US military setting up hotline aimed at curbing alcohol-related incidents in Japan
Lt. Gen. Sam Angelella, commander of U.S. Forces Japan, talks to reporters about the Japan-wide curfew he instituted in October 2012.
Stars and Stripes
YOKOTA AIR BASE, Japan — The U.S. military is setting up a hotline, aimed primarily at Japanese bar owners, to report mischief before it becomes criminal, the top U.S. commander in Japan said Thursday.
“We’re still working out the details, but I envision something where either a bar owner or hotel owner could call a U.S. law enforcement desk in one of the services or local bases to dispatch leadership or security forces to retrieve someone before — before! — an incident happens,” Lt. Gen. Sam Angelella said in his first meeting with Japanese and American reporters since taking command of U.S. Forces Japan in July.
“I’d say it’s going to be instituted immediately, if not sooner,” Angelella said. “My goal is zero — zero — crimes from U.S., and we are going to keep the curfew in place until I’m satisfied that our servicemembers understand the implications of their actions.”
The sense of urgency comes as Japanese leaders and a concerned public have continued to pressure the U.S. to do more to control military misconduct after two U.S. sailors were accused of gang raping a woman in Okinawa last month.
The incident led Angelella to institute the first Japan-wide curfew of servicemembers, from 11 p.m.-5 a.m.
“In my personal view, nothing good happens in the middle of the night like that so that’s where I started,” Angelella said.
The curfew became necessary “to demonstrate to our Japanese hosts that we’re serious about our relationship and these crimes are not tolerated,” he said. It was also instituted to show the roughly 50,000 servicemembers in Japan “that I was serious also about our mission.”
That mission has been compromised, he said, by recent episodes of misconduct despite the curfew, including the arrest of a Marine in Okinawa earlier this month for sneaking into a private home and falling asleep.
“Every servicemember I have that ends up in a Japanese jail affects my readiness,” Angelella said. “The Marine that’s in jail in Okinawa for trespassing, that Marine might have … a key job on a disaster-relief mission that we might have to do tomorrow. So it does affect our readiness.”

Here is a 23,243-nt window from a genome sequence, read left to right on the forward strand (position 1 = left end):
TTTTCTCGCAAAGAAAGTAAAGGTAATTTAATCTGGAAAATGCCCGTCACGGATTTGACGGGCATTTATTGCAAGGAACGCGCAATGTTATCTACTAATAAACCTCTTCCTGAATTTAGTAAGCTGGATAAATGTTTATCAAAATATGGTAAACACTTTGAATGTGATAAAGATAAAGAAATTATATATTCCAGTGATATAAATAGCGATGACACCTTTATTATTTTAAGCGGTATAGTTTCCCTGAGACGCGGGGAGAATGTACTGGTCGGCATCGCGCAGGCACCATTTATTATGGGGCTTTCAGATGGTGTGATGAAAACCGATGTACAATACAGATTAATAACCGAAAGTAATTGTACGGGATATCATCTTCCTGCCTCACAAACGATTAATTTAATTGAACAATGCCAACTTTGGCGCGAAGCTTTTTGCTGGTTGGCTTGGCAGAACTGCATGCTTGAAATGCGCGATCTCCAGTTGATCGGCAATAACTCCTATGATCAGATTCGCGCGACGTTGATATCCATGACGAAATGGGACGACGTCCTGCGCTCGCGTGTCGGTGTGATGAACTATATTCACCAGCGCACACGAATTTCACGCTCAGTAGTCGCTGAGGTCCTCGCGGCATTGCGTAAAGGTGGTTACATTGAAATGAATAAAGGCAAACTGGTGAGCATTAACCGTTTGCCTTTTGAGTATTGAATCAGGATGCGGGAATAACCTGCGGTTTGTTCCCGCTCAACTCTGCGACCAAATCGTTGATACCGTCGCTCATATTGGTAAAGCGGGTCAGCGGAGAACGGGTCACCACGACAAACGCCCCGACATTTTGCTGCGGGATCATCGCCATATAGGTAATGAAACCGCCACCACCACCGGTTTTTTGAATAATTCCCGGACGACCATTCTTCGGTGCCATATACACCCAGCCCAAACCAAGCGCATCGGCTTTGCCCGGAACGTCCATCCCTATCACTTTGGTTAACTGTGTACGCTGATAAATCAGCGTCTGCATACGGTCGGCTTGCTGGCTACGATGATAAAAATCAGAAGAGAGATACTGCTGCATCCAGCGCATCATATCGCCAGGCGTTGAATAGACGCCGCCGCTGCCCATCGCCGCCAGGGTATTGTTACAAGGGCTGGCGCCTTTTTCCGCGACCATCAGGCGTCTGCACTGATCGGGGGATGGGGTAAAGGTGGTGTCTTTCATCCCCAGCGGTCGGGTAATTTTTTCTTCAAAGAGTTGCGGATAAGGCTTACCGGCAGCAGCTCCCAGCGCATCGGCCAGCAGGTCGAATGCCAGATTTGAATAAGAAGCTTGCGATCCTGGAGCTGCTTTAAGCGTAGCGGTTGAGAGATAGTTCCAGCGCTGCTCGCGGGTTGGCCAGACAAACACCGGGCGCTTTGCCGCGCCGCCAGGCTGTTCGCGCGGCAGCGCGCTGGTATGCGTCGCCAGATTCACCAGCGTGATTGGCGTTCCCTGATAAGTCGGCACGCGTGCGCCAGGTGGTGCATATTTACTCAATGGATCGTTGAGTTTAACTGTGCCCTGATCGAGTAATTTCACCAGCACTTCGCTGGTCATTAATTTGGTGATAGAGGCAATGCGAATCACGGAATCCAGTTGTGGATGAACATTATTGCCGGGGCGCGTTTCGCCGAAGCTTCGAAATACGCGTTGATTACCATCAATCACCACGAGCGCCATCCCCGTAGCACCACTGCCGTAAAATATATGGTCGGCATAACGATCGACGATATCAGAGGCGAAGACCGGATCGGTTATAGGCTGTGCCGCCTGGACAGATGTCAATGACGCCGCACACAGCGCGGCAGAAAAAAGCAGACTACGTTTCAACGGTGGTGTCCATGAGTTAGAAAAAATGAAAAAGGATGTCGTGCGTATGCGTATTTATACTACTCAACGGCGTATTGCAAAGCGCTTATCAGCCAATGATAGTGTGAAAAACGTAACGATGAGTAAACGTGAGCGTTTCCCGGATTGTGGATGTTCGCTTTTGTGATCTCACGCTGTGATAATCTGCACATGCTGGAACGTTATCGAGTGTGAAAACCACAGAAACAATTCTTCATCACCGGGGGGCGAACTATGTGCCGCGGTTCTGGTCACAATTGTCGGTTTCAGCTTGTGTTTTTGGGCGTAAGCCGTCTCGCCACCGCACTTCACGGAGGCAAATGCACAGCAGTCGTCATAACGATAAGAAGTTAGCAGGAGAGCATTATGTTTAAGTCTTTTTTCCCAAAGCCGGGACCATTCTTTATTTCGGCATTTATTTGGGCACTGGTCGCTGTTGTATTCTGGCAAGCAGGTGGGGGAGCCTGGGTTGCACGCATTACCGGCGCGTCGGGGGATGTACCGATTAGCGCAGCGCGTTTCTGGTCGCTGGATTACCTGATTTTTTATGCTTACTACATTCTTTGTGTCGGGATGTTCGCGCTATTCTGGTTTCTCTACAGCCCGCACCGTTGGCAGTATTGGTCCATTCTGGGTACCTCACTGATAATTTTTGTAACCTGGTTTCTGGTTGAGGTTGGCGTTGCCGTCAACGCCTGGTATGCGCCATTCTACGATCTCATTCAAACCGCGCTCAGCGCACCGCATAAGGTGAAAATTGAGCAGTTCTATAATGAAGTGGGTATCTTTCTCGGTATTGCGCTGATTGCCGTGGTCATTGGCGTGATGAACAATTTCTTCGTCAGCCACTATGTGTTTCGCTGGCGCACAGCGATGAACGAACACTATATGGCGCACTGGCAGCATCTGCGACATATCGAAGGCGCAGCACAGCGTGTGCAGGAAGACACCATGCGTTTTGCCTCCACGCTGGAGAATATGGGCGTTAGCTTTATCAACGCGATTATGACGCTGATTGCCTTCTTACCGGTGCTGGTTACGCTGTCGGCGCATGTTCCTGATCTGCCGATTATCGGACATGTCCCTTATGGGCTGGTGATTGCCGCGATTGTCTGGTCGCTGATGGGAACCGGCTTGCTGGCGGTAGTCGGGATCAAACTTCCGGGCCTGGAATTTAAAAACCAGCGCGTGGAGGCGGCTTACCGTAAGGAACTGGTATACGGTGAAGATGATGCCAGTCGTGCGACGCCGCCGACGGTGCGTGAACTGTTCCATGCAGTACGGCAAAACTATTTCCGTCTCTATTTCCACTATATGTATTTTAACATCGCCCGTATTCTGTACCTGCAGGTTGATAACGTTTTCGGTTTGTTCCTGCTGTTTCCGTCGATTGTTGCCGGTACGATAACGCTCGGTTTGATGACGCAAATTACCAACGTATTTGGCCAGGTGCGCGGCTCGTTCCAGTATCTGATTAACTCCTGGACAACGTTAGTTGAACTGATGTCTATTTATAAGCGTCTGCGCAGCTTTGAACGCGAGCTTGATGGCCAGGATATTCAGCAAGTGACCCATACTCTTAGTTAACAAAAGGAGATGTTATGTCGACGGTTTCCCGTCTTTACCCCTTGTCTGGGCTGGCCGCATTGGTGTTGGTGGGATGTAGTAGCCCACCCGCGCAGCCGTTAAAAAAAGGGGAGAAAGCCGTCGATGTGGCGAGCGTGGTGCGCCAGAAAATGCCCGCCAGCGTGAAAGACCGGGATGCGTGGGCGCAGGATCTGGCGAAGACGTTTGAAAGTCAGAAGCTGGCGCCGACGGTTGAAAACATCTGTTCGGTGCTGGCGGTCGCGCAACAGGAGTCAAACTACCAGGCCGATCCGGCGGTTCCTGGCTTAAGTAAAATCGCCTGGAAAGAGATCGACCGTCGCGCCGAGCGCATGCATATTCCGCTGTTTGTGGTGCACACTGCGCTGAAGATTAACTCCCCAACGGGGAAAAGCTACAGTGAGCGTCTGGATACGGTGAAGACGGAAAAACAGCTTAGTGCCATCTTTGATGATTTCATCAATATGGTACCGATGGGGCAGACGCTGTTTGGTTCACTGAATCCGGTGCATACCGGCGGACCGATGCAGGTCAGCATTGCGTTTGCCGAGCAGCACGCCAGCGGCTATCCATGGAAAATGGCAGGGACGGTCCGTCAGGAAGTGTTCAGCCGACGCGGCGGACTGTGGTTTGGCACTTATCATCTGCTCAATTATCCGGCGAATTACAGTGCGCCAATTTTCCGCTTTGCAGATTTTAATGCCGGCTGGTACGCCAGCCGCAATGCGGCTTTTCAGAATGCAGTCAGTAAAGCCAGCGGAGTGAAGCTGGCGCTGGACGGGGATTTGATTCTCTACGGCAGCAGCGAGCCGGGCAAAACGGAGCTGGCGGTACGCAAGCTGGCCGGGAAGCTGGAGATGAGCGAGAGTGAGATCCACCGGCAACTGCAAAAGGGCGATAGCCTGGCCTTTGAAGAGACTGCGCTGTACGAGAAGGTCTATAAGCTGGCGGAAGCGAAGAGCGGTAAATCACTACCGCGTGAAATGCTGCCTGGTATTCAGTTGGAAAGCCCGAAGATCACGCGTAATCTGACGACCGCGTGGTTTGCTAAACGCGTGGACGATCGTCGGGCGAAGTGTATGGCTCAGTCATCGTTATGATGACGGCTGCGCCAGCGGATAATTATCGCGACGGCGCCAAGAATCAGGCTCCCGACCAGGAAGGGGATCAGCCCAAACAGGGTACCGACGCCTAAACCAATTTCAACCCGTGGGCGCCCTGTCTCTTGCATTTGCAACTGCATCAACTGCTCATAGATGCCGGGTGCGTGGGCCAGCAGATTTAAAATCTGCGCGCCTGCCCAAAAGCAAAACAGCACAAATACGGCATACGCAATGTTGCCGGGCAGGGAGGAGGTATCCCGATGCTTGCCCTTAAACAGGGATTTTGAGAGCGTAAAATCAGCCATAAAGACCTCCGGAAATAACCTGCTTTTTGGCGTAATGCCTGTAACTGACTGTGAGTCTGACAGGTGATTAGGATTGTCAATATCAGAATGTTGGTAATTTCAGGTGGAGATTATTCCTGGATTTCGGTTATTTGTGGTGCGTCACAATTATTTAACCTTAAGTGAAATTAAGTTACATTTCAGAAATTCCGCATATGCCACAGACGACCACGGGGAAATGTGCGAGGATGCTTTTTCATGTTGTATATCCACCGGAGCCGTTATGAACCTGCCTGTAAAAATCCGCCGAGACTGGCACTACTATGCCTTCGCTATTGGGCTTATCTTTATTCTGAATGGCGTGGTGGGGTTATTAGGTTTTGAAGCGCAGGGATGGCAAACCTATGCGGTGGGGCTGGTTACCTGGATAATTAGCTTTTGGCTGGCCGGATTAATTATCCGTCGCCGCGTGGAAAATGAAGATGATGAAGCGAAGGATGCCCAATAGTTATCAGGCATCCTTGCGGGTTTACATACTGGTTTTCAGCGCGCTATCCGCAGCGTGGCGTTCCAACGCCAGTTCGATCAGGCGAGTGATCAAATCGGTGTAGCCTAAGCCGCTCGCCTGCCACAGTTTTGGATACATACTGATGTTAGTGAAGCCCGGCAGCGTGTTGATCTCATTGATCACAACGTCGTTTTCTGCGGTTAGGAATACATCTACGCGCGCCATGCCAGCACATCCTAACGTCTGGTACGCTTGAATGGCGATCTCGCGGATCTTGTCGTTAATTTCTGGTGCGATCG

Some services have gone further in curtailing alcohol use by troops in Japan.
Vice Adm. Scott Swift, commander of the U.S. Navy’s 7th Fleet, issued an order Monday that no sailor is allowed to drink alcohol after 10 p.m., even at home.
Angelella said he supports Swift’s move.
“All the commanders have that authority if they think they have an issue,” he said.
One wing commander is going to institute “Friday roll call,” during which every airman will be in formation with their leader at every level, he said.
“This is something we used to do when I was a young officer. You report to work in the morning, have a roll call, and on Friday morning when you do a roll call you talk about your plans for the weekend and how to be responsible.”
He acknowledged that some are skeptical of the value of a hotline but said it had been recommended by “several of the Japanese civic leaders and also the military.” He added, “I’m willing to give it a try.”
“The intent of the hotline is if we see an impending issue that we get out in front of it,” Angelella said. “Our intent is to go retrieve that servicemember before he or she gets into trouble.”
Quick response to any calls may be critical. An Okinawa pub called for help last month when a Kadena airman became “rowdy and uncontrollable” after a number of drinks, according to police. By the time officers arrived, the man allegedly had walked into an unlocked third-floor apartment, punched a sleeping 13-year-old boy in the face, kicked over a television and fell from a window.
Troops do much of their drinking in “bar rows” not far from bases. Many bar owners have complained about the loss of business due to the curfew. Their plight could make them receptive to Angelella’s plea for assistance — if it would ultimately mean an end to the curfew.
“This is a cooperation issue,” he said. “I understand that bars are in the business of making money and they sell alcohol and it’s used for entertainment, used for dinner.”
He described a news story on Japanese TV showing the empty bars, and while he didn’t understand the language, he was able to read a sign filmed outside one of the bars: “All you can drink for 2,400 yen.”
“That’s not really helpful,” he said. “So I will be calling on the citizens to help me help ourselves. I understand that there’s a delicate balance there.”